Boon Boona Coffee celebrates East Africa’s vibrant coffee culture

Coffee is an integral part of contemporary culture in the Pacific Northwest. However, it has been woven into the fabric of life in East Africa for centuries.

“The word ‘coffee’ derives from the name of a town in Ethiopia called Kaffa. Additionally, Kaffa, Ethiopia is the home of Arabica coffee beans “Efrem Fesaha, founder and CEO of Boon Boona Coffee, stated.

With its flagship roastery and cafe in downtown Renton and another in Seattle, Boon Boona celebrates Eritrea’s and Ethiopia’s vibrant coffee cultures.

“The terms ‘boon’ and ‘boona’ are actually how East Africans refer to coffee,” Fesaha explained. “Saying Boon Boona Coffee sounds nice on the tongue, but it’s actually a way of saying coffee in a few different languages and paying homage to its origins.”

Fesaha was raised in Seattle. He was employed in corporate finance at the time of his 2011 trip to Eritrea, which inspired him to pursue his passion for coffee.

“Coffee is consumed socially in the Eritrean Ethiopian culture. It’s with your family, friends, and loved ones. Thus, it is this same type of experience that we have in our homes that I wished to bring to a cafe setting “Fesaha stated.

All of the coffee served at Boon Boona is roasted and sourced directly from Africa. Fesaha and his team collaborate closely with producers from across Africa. This, he explained, enables Boon Boona to share a greater portion of its profits directly with growers while also contributing to the overall growth of the coffee industry.

“We have excellent relationships, particularly in Burundi, Ethiopia, and Rwanda, where we work with all female producers and owners,” Fesaha explained. “We want to continue highlighting and directing the story in that direction so they gain recognition and more people consume and purchase coffee from these incredible producers and countries.”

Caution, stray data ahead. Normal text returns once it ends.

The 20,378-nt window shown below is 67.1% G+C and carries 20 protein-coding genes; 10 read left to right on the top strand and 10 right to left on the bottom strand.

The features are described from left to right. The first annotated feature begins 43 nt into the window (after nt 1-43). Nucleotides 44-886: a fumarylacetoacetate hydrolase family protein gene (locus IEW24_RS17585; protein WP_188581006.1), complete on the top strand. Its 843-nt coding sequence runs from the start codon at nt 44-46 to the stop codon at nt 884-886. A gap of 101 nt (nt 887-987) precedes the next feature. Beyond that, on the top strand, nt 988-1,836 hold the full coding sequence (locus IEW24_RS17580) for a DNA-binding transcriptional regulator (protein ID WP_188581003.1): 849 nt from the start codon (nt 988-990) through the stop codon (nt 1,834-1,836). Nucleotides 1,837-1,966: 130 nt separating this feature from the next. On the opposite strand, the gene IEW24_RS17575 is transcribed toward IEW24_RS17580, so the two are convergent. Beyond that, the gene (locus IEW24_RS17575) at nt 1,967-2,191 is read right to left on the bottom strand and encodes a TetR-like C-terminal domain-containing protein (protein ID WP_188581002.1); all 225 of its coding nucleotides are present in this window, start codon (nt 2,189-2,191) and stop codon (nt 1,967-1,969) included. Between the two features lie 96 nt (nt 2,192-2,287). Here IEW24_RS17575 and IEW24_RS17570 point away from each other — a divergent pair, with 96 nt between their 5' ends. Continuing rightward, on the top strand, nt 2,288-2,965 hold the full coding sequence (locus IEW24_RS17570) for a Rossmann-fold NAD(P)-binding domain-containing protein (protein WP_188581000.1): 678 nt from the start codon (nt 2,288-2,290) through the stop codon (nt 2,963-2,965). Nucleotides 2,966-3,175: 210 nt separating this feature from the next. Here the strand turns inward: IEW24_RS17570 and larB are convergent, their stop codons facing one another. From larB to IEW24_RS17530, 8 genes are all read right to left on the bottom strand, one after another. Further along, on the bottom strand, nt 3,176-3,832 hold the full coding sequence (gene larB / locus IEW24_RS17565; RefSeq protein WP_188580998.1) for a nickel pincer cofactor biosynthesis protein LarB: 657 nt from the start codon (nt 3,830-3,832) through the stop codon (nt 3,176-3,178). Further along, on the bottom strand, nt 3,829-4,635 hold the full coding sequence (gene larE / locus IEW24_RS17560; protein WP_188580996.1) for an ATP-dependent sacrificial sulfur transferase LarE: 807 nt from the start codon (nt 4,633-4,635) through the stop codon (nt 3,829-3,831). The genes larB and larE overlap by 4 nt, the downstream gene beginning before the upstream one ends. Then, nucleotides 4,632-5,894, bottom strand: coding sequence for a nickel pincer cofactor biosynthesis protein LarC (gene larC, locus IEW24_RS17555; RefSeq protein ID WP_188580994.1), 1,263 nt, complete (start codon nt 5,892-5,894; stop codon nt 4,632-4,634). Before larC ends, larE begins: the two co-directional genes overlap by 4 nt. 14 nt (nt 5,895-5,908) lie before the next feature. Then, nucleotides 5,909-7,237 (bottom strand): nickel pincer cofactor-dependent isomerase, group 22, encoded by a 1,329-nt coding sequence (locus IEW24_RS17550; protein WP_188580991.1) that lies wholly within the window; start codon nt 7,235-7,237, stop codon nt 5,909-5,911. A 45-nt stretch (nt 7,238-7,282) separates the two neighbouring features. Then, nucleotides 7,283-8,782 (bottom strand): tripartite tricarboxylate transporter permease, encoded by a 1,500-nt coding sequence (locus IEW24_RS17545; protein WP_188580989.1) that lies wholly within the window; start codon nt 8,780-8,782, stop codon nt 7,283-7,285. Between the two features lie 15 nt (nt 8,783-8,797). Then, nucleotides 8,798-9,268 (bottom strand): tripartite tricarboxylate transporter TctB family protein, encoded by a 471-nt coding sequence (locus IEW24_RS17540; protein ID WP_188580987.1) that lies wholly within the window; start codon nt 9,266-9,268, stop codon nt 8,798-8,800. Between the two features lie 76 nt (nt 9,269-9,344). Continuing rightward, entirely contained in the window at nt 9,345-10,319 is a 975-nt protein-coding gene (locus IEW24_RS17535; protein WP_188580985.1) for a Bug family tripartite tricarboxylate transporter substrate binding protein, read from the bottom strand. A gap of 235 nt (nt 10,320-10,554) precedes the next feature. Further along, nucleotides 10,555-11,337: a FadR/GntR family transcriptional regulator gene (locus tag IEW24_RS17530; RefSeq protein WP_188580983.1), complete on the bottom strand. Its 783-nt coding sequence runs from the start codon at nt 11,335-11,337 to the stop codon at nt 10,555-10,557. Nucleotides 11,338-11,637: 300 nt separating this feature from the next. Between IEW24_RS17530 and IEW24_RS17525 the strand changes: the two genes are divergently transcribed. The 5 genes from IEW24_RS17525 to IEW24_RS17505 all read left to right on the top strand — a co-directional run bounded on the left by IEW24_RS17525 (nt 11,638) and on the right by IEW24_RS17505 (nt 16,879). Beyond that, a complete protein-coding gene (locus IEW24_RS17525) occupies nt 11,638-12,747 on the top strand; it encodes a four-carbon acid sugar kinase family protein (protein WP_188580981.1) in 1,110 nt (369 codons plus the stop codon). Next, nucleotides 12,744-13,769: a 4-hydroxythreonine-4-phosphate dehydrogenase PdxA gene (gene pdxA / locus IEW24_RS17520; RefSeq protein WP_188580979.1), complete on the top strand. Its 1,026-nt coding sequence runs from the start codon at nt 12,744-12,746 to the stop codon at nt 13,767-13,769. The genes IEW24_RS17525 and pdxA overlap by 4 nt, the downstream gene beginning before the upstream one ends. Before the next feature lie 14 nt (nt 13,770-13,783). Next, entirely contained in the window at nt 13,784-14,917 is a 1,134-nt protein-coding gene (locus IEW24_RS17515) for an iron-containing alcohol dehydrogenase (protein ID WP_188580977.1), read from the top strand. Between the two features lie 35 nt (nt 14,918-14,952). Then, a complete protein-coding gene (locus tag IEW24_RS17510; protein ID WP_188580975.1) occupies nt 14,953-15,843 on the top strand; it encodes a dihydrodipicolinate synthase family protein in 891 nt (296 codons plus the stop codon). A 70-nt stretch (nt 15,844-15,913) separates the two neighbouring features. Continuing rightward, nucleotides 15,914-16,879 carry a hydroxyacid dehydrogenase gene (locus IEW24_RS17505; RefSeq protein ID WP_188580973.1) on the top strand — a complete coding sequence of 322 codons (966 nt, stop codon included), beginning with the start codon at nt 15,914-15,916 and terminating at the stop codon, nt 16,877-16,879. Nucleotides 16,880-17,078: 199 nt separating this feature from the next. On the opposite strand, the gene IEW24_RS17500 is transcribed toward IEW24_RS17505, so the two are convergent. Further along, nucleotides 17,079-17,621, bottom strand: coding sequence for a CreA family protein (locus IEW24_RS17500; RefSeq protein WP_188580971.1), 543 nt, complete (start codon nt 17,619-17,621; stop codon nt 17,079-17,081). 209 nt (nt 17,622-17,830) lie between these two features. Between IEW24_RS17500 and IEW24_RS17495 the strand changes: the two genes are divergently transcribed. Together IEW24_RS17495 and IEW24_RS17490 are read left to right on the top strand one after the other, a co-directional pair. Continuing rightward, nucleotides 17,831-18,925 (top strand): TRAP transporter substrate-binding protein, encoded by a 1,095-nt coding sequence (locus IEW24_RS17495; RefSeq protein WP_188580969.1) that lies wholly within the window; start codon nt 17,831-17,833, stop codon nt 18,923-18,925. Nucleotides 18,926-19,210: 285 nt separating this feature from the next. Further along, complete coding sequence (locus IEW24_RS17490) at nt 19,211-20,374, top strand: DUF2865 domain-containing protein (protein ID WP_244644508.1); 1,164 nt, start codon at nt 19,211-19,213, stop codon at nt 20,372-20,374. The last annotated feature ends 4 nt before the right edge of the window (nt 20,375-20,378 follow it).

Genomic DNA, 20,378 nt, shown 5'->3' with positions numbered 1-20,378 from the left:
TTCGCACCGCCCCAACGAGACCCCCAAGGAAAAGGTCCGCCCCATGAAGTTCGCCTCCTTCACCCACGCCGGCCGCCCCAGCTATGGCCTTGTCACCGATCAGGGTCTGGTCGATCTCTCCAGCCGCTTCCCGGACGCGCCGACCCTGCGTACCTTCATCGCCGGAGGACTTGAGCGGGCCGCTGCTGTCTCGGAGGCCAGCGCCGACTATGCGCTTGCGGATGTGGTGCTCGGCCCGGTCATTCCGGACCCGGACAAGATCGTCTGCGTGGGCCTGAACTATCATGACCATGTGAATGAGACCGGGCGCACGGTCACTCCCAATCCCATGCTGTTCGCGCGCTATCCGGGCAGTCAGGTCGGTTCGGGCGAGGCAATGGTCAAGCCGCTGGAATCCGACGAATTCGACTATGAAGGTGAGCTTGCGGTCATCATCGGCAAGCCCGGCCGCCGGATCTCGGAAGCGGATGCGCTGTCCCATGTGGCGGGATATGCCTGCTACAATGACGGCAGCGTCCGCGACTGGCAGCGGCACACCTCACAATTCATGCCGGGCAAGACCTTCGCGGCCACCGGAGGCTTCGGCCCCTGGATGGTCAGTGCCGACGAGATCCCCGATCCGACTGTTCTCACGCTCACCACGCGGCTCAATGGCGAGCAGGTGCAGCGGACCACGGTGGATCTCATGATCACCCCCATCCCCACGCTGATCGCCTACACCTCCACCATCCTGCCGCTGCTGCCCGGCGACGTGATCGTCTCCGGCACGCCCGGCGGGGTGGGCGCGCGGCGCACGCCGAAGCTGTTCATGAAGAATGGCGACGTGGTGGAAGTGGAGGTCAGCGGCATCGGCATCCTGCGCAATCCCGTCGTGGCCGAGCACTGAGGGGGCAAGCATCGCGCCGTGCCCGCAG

Fesaha is channelling the spirit of Eritrea and Ethiopian coffee shops at the Renton roastery and cafe by transforming it into a community gathering place. There is space for events and pop-ups by local small businesses, as well as a dedicated area for the traditional East African coffee ceremony, which is how the majority of people in the region consume their daily coffee.

“We continue to roast, grind, and brew our own coffee at home in the diaspora. If I brought a bag of our Boon Boona roasted coffee to my mother, she would look at me and ask, ‘What is this?’ She desires the shade of green. She desires the raw material. She desires roasting it. She desires to pulverise it. She wishes to brew it in our jebena brewing pot. It takes between an hour and three hours. It enables a slightly longer process and a more profound, richer type of experience “Fesaha stated.

Of course, the majority of visitors to Boon Boona stop in for a moment or two to grab a quick coffee. While sipping that delectable cup, Fesaha hopes his customers will delve a little deeper into the coffee itself.

“We want people to walk away with a better understanding of the coffee’s journey. And then, you know, have some fun with it. That is, there is nothing more enjoyable to do with coffee than to drink it.”

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